If you visit the coast around Britain during April, even up as far as Aberdeenshire, you are quite likely to stumble across a robust, lime yellow flower dominating the roadsides. This is a biennial plant called Alexanders, which looks for all the world like a small version of Angelica and comes from the same Umbelliferae family. Sometimes it is also known as horse parsley or black lovage.
Alexanders was yet another species introduced into Britain by the Romans, who called it the “pot herb of Alexandria”, because every part of the plant is edible and they rated it very highly. Originally found around the Mediterranean, it apparently grew in particular abundance around Alexandria, the port town in Egypt.
This might well point to the reason why it tends to be located close to the coastline in this country. Not only is it likely to be slightly warmer next to the sea, but the plant is also tolerant of salt. Having said that, farmers tell me that it is slowly creeping inland, presumably because of the mild winters that we are currently experiencing.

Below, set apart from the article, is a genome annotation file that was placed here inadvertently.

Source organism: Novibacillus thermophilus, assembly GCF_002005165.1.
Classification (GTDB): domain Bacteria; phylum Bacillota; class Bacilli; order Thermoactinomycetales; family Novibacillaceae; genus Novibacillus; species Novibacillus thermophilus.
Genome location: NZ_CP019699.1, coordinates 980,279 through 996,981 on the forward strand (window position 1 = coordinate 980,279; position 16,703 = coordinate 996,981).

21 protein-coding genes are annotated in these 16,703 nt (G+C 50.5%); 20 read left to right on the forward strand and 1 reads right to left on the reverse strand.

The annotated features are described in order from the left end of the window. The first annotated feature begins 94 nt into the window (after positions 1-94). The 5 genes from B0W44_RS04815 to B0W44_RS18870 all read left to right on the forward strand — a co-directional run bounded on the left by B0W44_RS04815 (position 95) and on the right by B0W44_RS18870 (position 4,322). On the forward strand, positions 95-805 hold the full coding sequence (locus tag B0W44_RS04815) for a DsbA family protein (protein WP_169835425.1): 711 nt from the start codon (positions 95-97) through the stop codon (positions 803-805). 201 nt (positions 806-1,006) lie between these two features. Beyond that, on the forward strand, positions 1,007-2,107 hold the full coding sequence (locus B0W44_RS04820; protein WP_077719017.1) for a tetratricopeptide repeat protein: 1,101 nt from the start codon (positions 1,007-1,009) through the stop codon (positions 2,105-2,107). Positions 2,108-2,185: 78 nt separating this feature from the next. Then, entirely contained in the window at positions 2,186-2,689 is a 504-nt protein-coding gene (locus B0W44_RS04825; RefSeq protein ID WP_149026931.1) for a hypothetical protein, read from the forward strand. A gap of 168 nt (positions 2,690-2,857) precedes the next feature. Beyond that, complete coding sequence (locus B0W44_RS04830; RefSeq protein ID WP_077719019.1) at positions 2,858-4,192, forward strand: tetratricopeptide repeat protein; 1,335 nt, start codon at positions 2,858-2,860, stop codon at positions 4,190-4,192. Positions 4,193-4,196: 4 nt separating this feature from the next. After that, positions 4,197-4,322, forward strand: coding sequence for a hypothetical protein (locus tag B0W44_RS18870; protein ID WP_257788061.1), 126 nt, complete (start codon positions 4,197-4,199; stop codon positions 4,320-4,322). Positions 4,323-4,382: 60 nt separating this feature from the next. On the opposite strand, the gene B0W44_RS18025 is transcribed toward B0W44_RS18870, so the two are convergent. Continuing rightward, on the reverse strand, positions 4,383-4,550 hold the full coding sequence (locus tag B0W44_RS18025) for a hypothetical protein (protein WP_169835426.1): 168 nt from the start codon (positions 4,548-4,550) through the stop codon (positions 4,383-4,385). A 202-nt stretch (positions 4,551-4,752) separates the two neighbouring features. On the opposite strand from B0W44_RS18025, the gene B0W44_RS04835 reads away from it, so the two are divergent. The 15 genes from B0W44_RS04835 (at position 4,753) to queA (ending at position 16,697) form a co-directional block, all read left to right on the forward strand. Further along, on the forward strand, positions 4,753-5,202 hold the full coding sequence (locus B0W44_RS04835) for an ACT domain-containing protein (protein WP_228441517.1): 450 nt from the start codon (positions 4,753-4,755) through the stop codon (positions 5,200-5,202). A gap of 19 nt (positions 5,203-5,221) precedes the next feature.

When crushed, both the leaves and stem smell (and taste) of myrrh, and the stems taste very similar to celery, if not a little more pungent. The jet black seeds are peppery and can be added whole or ground into stews and casseroles, giving the dish a wonderful aromatic taste. These seeds contain an essential oil called cuminal, which give off the evocative flavour of cumin and myrrh.
Even the parsnip-like roots of this plant can be boiled and eaten or candied, to be stored over winter. So you can begin to see why the Romans were so keen to bring this plant with them to our shores. Of course, the modern celery plant has now superseded Alexanders, leaving this once highly prized plant, languishing along our coastal lanes – a reminder of days long gone.
Read more from Peter Thompson at his blog.
Photo credit: Júlio Reis
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